With all the news and speculation about Google building a collaborative Web Office of sorts, with a browser-based spreadsheet, word processor, email and calendar for starters, I wanted to get Microsoft's point of view on Web versus rich client Office suites. Can Web apps match the capababilities of desktop apps? What are the tradeoffs? Is Microsoft going to create lighter weight Web versions of Microsoft Office components?
I recorded a podcast with Antoine LeBlond, corporate vice president of Office Productivity Applications, who oversees the design, development and testing of Microsoft Office. The 17-year veteran also holds the rank of Distinguished Engineer at the company.
LeBlond maintained that desktop applications provide an opportunity to build richer software with a more finely-tuned interaction model than Web apps. "The browser does provide some great functionality for doing some manipulations, but in the end you are working in a sandbox environment," LeBlond said. He pointed to constraints that limit Web apps or make features difficult to implement, such as getting the right-click pop up menu to work well in AJAX or dealing with cut and paste operations (although Microsoft did introduce Live Clipboard to help manage that task).
LeBlond identified printing in Microsoft Word, with fine grained layout and typogrpahic controls, as a unique capability of rich client apps, as well as to compute-intensive charting capabilities in Office 2007, which he said are not suited to a time-shared environment. "It's hard to do something like that in script through a browser," he said.
I asked LeBlond if over time browser-based applications could handle some of the features that are currently best suited to desktop apps.
"At some point we should expect to see platforms that get built into browsers continue to get richer and richer...coming full circle to pushing more and more code onto the client, and in many ways it starts to look like a rich client application. The more complex and powerful these platforms get, the more difficult is is to have a completely compatible platform from browser to browser to browser," LeBlond said. He attributed that potential incompatibility to the natural effect of increasing complexity. That said, developers today are managing to support the two main browser platforms, Internet Explorer and Firefox.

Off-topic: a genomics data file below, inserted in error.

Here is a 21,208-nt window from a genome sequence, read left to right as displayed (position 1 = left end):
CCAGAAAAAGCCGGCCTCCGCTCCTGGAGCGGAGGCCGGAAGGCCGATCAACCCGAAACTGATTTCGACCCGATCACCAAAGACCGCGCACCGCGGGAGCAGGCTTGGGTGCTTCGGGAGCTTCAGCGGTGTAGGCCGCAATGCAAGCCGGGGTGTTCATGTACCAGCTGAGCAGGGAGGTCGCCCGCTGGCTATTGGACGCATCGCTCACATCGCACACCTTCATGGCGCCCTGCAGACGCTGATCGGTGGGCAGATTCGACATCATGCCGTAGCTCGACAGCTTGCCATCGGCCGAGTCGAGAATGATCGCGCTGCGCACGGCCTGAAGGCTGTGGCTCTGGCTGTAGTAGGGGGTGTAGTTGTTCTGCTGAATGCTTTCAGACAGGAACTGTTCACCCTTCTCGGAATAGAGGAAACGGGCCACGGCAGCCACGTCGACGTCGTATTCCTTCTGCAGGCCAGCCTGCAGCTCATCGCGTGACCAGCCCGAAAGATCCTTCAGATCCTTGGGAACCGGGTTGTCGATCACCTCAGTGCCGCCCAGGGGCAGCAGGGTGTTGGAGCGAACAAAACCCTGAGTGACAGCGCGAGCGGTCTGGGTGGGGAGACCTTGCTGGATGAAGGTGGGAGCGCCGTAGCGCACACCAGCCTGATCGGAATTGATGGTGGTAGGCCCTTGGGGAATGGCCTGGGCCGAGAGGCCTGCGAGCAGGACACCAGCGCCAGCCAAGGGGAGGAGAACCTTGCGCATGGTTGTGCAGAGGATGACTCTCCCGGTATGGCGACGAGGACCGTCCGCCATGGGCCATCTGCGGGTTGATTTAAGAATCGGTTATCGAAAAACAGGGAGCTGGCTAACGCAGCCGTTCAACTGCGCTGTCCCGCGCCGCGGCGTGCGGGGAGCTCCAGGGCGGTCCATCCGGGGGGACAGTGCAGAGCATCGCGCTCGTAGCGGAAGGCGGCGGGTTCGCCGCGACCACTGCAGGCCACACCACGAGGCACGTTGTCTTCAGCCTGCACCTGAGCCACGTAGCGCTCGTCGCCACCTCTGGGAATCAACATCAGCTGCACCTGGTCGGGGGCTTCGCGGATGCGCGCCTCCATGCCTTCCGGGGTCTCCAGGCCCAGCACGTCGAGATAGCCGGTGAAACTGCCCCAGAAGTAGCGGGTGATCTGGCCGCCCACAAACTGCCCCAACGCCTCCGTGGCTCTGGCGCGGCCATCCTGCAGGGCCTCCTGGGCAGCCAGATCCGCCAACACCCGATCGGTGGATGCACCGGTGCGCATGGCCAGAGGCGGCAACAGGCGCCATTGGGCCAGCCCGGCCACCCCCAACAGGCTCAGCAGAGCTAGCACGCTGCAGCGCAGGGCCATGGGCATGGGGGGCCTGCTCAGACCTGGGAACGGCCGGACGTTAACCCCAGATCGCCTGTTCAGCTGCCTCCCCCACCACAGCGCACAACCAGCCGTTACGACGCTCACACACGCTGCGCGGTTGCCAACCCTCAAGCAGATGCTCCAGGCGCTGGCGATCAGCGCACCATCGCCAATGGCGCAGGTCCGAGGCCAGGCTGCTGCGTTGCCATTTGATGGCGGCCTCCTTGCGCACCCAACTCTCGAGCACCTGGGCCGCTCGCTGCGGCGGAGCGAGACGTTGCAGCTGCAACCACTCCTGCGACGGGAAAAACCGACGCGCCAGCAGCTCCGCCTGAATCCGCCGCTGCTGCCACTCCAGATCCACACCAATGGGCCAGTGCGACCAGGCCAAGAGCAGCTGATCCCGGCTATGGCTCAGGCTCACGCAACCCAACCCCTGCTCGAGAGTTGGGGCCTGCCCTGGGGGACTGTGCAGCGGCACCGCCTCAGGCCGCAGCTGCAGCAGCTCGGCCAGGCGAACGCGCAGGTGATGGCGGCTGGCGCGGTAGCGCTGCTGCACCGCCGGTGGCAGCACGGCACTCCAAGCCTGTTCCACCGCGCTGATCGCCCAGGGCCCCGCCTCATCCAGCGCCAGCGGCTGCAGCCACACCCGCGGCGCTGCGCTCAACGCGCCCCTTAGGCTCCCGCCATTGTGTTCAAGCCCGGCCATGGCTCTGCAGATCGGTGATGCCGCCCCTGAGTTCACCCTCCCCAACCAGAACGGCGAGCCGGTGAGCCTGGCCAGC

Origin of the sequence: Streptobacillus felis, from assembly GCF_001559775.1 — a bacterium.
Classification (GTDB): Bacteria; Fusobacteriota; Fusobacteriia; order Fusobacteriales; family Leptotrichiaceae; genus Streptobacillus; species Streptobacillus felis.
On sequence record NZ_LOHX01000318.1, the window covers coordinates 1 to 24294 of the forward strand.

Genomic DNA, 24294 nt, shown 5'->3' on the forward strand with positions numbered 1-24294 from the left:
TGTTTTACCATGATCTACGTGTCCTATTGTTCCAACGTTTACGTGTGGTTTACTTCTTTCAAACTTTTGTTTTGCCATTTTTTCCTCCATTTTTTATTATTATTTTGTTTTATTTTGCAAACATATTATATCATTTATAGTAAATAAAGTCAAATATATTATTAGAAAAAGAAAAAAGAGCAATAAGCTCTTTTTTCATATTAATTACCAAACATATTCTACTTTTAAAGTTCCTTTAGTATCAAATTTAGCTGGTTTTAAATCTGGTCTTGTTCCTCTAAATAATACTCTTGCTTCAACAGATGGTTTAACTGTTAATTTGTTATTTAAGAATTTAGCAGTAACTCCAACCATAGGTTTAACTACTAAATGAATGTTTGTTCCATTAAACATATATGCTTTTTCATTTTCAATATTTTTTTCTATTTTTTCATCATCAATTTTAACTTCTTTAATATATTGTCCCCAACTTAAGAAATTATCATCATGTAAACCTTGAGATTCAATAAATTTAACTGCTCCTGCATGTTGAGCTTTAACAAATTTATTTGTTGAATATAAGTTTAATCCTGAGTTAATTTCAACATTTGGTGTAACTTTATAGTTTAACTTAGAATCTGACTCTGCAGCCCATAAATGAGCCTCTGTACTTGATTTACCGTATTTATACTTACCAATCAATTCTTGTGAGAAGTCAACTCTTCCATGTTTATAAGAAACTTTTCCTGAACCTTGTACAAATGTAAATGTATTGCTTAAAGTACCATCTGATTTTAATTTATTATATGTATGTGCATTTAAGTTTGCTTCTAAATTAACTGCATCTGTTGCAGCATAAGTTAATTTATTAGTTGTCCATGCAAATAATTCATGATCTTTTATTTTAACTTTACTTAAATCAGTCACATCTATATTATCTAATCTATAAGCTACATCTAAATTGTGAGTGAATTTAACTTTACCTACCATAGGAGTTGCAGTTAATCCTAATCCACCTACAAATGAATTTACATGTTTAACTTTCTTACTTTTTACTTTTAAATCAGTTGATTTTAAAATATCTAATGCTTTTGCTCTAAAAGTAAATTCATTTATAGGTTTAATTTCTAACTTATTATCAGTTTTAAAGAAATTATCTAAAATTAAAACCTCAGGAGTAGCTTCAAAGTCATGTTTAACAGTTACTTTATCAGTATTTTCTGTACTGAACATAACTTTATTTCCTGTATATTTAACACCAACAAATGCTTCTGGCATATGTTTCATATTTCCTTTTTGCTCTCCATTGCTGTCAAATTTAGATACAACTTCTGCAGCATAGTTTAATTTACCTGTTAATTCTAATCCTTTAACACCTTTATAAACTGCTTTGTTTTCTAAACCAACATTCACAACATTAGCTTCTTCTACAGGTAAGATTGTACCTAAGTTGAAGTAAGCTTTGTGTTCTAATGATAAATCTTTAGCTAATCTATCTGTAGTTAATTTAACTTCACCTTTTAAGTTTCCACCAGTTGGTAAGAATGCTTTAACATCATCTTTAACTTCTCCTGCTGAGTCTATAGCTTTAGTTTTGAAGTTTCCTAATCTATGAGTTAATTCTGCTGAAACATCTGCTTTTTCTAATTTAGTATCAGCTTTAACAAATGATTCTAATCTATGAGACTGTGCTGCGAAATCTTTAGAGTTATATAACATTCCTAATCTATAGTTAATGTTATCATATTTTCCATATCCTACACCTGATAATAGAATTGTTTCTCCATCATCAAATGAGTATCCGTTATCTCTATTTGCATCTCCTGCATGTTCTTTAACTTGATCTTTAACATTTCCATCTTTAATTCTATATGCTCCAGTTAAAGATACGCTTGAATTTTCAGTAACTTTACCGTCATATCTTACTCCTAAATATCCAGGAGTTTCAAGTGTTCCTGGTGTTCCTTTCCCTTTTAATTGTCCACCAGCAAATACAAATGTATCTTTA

On the subject of developing a suite of Web productivity apps, LeBlond doesn't see any demand coming from customers. He described Web apps as reduced functionality versions of the Microsoft productivity applications they have been using for years, and said that customers are not actively asking for them. He noted that Web-based productivity apps and competitors to Microsoft Office, such as OpenOffice.org, have been around for a while as well as AJAX-related technologies.
"No one ever self identifies as the person who only needs the reduced functionality....The truth is that there have been low or reduced functionality versions of all of our products for years and years, and they really don't get very much traction," LeBlond said. "That clearly points to the fact there really isn't much demand."
I asked LeBlond if he thought an inflection point had been reached, with more sophisticated use of AJAX and other technologies to more closely replicate the rich client experience, and if Microsoft would build lightweight Office applications (what LeBlond calls "reduction functionality" apps, which says a lot about Microsoft's perspective on the subject) for users who don't need the full richness of Microsoft Office.
His answer was no. "The need for functionality and what we are trying to do with the software doesn't change because of new technologies that are available," LeBlond said. He pointed to the spreadsheet size limits as an example of the kind problem users will run into with Web-based apps.
At the end of the 25 minute podcast we discussed what does keep him up at night--rolling out Office 2007. He talked about changes to the user interface and the impact of the new rendering engine.
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